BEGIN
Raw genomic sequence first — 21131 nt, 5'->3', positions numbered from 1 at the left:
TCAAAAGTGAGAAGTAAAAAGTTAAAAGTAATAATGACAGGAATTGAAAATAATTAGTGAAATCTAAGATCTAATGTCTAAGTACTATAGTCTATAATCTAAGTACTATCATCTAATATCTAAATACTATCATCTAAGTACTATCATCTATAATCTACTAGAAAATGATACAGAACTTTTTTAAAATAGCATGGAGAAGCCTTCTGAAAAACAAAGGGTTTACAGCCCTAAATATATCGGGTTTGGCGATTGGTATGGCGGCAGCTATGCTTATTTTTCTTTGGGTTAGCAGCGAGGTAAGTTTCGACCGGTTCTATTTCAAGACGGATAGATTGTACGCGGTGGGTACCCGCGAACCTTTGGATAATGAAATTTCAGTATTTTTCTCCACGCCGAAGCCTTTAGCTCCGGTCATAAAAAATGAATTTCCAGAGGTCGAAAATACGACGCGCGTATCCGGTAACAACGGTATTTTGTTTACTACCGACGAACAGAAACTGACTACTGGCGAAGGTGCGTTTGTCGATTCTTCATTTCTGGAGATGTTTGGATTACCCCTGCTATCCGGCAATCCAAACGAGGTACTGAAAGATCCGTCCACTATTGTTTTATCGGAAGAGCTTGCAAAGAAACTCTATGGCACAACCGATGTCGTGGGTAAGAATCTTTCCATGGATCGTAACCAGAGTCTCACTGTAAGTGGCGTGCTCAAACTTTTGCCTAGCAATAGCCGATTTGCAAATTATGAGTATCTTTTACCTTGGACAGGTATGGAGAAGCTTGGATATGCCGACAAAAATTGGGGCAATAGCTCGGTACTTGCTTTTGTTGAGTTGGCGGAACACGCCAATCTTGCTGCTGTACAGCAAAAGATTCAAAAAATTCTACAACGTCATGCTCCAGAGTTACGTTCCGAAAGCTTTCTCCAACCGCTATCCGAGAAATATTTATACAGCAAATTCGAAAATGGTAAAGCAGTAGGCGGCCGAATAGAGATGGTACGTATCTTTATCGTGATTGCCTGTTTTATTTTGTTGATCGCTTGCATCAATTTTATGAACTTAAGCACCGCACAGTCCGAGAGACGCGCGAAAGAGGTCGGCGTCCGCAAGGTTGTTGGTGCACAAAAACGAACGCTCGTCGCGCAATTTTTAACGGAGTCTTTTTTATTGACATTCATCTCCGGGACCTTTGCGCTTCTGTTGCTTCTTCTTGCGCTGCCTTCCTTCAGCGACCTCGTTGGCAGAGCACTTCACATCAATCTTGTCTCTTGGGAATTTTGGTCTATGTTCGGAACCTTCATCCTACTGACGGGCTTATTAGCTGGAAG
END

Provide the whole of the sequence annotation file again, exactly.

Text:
Raw genomic sequence first — 21131 nt, 5'->3', positions numbered from 1 at the left:
TCAAAAGTGAGAAGTAAAAAGTTAAAAGTAATAATGACAGGAATTGAAAATAATTAGTGAAATCTAAGATCTAATGTCTAAGTACTATAGTCTATAATCTAAGTACTATCATCTAATATCTAAATACTATCATCTAAGTACTATCATCTATAATCTACTAGAAAATGATACAGAACTTTTTTAAAATAGCATGGAGAAGCCTTCTGAAAAACAAAGGGTTTACAGCCCTAAATATATCGGGTTTGGCGATTGGTATGGCGGCAGCTATGCTTATTTTTCTTTGGGTTAGCAGCGAGGTAAGTTTCGACCGGTTCTATTTCAAGACGGATAGATTGTACGCGGTGGGTACCCGCGAACCTTTGGATAATGAAATTTCAGTATTTTTCTCCACGCCGAAGCCTTTAGCTCCGGTCATAAAAAATGAATTTCCAGAGGTCGAAAATACGACGCGCGTATCCGGTAACAACGGTATTTTGTTTACTACCGACGAACAGAAACTGACTACTGGCGAAGGTGCGTTTGTCGATTCTTCATTTCTGGAGATGTTTGGATTACCCCTGCTATCCGGCAATCCAAACGAGGTACTGAAAGATCCGTCCACTATTGTTTTATCGGAAGAGCTTGCAAAGAAACTCTATGGCACAACCGATGTCGTGGGTAAGAATCTTTCCATGGATCGTAACCAGAGTCTCACTGTAAGTGGCGTGCTCAAACTTTTGCCTAGCAATAGCCGATTTGCAAATTATGAGTATCTTTTACCTTGGACAGGTATGGAGAAGCTTGGATATGCCGACAAAAATTGGGGCAATAGCTCGGTACTTGCTTTTGTTGAGTTGGCGGAACACGCCAATCTTGCTGCTGTACAGCAAAAGATTCAAAAAATTCTACAACGTCATGCTCCAGAGTTACGTTCCGAAAGCTTTCTCCAACCGCTATCCGAGAAATATTTATACAGCAAATTCGAAAATGGTAAAGCAGTAGGCGGCCGAATAGAGATGGTACGTATCTTTATCGTGATTGCCTGTTTTATTTTGTTGATCGCTTGCATCAATTTTATGAACTTAAGCACCGCACAGTCCGAGAGACGCGCGAAAGAGGTCGGCGTCCGCAAGGTTGTTGGTGCACAAAAACGAACGCTCGTCGCGCAATTTTTAACGGAGTCTTTTTTATTGACATTCATCTCCGGGACCTTTGCGCTTCTGTTGCTTCTTCTTGCGCTGCCTTCCTTCAGCGACCTCGTTGGCAGAGCACTTCACATCAATCTTGTCTCTTGGGAATTTTGGTCTATGTTCGGAACCTTCATCCTACTGACGGGCTTATTAGCTGGAAG